Ballet Stars

NYCB's Teresa Reichlen on the Challenges of Dancing "Rubies"

Photo by Paul Kolnik, Courtesy NYCB.

George Balanchine's glamorous three-act Jewels celebrates its 50th anniversary this year. Three New York City Ballet stars share their insights on their signature roles in "Emeralds," "Rubies," and "Diamonds." Here's Teresa Reichlen on "Rubies."

The soloist in "Rubies" has been one of my favorite roles since the first time I danced it. I was in the corps then and it was one of my first big parts. It's so powerful and freeing. My favorite moment is when I come straight down center towards the audience, doing these sort of strutting walks on pointe. You're not playing to anyone else onstage. You're playing straight to the house. And the section with the four boys is really unusual; it's not often that a woman is onstage with four men, but she's still the one in charge. When I'm doing the penchés going offstage at the end of the first movement, I try to be calm and hope that the audience can't tell I'm trembling inside, or that my supporting leg is wobbling.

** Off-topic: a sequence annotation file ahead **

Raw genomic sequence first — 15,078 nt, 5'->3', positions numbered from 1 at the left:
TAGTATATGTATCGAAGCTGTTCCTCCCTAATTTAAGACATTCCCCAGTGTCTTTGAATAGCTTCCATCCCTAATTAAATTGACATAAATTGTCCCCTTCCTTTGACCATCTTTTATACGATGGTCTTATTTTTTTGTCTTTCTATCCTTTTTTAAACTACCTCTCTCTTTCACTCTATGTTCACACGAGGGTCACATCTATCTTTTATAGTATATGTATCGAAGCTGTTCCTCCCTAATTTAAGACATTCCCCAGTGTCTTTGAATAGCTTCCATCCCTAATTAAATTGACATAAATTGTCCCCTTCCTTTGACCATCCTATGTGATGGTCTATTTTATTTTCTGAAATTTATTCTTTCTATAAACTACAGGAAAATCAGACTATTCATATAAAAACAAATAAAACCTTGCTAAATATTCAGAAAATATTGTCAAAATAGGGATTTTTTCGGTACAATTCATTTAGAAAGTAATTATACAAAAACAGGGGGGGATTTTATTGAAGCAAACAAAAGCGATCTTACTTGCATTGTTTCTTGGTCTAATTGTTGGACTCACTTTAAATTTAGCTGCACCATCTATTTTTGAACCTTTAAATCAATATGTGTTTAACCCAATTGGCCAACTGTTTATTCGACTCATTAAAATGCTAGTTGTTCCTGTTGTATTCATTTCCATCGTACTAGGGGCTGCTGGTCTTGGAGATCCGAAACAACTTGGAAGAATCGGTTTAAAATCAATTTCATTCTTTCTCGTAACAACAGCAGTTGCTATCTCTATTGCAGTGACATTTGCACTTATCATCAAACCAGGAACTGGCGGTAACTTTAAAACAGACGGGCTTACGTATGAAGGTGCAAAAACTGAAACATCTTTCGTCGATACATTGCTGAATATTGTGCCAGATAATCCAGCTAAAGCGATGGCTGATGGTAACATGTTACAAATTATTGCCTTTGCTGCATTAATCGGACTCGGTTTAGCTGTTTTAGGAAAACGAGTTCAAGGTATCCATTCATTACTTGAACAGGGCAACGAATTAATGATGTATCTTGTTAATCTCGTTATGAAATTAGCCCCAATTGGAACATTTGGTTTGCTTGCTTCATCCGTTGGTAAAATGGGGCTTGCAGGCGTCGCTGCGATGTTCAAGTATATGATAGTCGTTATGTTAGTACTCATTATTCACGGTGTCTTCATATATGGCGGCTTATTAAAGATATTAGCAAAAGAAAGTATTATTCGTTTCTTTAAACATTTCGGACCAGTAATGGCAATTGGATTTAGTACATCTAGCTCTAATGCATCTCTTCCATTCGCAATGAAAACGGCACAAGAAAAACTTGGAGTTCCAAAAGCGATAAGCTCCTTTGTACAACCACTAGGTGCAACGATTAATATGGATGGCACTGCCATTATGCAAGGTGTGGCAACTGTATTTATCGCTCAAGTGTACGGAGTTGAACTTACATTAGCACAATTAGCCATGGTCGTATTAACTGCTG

Photo by Paul Kolnik, Courtesy NYCB.

I've done the part so much now that I actually rehearse it very little, to try to keep it fresh. My new approach is to try to make it different every time. It depends on my mood that day, my energy level, who else is onstage with me. I'll pick a little inspiration and see how that goes. So many of the roles that we do at NYCB are iconic to their originators and, in a way, you do want to emulate them, but in other ways you don't. My goal has always been to make the role unique, so it's really an honor when other people say I've made it my own.

I think the spirit of "Rubies" is what makes it so special. The jazzy, syncopated music makes it playful but also fiendishly challenging for everyone onstage. What's bizarre is that I have a really hard time watching other people dance it. I get jealous because I want to be out there performing it myself!

Click here for Tiler Peck on "Emeralds" and here for Sara Mearns on "Diamonds."

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